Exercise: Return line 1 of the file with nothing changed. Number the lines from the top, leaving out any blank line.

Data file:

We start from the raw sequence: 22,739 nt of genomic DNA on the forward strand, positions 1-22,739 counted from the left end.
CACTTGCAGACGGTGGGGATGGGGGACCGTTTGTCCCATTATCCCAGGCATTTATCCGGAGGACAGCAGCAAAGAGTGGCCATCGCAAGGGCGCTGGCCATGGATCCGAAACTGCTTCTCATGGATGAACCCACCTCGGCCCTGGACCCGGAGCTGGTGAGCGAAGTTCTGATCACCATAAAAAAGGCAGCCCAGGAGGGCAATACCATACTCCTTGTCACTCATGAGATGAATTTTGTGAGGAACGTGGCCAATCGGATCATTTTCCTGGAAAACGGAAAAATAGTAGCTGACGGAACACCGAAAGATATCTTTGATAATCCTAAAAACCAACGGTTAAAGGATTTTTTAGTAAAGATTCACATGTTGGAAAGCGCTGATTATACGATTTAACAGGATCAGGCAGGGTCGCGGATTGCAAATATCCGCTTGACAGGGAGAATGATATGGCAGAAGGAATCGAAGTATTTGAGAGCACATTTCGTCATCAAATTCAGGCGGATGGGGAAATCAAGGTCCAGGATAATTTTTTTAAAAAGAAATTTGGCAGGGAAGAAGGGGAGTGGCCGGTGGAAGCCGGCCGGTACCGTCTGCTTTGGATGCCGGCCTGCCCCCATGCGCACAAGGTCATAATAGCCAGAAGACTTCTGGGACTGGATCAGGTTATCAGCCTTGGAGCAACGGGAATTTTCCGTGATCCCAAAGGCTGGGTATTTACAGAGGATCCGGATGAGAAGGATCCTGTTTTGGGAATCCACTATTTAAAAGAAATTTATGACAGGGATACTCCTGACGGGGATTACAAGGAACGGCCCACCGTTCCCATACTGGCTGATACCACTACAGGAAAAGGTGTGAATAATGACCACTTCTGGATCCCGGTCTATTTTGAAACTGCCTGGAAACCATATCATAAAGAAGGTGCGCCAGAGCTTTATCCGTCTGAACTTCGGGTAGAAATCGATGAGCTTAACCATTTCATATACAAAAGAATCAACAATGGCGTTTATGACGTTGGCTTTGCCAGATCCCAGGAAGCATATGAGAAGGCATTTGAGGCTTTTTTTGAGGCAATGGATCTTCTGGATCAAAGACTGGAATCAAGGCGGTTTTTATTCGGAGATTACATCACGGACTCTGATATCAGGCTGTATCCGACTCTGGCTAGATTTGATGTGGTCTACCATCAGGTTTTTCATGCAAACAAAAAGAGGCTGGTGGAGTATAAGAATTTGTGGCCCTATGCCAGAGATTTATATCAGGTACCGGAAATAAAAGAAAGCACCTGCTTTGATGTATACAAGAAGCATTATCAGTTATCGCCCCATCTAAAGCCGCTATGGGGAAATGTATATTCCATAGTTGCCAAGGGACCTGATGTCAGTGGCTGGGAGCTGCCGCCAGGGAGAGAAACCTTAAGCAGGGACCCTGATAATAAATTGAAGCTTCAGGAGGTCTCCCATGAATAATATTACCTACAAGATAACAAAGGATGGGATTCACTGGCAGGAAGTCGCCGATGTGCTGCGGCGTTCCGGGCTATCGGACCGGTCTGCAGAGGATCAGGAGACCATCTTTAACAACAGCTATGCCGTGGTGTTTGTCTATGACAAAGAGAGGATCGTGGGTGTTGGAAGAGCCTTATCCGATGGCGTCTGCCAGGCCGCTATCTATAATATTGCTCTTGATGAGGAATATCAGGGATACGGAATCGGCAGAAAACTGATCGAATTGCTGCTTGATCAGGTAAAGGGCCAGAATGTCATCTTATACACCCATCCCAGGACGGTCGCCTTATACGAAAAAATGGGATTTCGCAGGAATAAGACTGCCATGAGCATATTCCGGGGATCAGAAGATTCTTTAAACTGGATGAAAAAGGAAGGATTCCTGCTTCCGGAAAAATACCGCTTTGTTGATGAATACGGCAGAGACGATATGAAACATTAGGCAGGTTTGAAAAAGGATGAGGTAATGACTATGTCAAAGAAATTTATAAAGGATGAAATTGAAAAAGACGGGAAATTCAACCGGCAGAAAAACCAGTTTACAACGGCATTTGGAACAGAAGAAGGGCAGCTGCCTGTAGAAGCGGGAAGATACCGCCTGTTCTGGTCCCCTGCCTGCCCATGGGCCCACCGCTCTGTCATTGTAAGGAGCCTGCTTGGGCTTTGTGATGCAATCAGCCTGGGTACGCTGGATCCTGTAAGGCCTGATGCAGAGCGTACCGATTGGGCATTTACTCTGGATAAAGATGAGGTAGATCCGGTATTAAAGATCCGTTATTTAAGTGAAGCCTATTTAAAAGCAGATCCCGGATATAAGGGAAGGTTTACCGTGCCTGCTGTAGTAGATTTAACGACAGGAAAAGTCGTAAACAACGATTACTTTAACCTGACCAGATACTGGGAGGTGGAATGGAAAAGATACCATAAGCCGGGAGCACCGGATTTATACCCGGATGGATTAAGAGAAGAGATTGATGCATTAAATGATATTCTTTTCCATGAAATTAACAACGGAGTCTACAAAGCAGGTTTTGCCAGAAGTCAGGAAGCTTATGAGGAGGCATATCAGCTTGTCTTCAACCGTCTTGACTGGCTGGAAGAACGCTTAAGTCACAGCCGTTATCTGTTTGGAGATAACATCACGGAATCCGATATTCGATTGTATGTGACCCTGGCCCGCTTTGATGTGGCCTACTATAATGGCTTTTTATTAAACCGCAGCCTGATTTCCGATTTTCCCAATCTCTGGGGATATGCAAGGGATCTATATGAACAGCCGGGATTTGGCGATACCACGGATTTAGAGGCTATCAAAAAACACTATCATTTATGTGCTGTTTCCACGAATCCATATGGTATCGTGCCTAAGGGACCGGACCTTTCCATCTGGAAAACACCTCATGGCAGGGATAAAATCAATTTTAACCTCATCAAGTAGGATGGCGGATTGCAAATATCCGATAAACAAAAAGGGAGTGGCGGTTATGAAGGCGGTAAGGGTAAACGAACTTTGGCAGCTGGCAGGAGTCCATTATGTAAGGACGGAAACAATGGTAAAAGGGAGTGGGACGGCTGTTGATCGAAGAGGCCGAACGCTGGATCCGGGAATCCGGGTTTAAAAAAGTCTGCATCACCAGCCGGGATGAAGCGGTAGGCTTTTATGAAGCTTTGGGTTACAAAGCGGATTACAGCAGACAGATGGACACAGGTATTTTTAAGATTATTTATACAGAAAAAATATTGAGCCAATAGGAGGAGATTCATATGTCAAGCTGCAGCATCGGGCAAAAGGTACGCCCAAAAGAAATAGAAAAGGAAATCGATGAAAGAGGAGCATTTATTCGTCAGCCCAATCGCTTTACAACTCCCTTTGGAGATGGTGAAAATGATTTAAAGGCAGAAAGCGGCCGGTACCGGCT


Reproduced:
We start from the raw sequence: 22,739 nt of genomic DNA on the forward strand, positions 1-22,739 counted from the left end.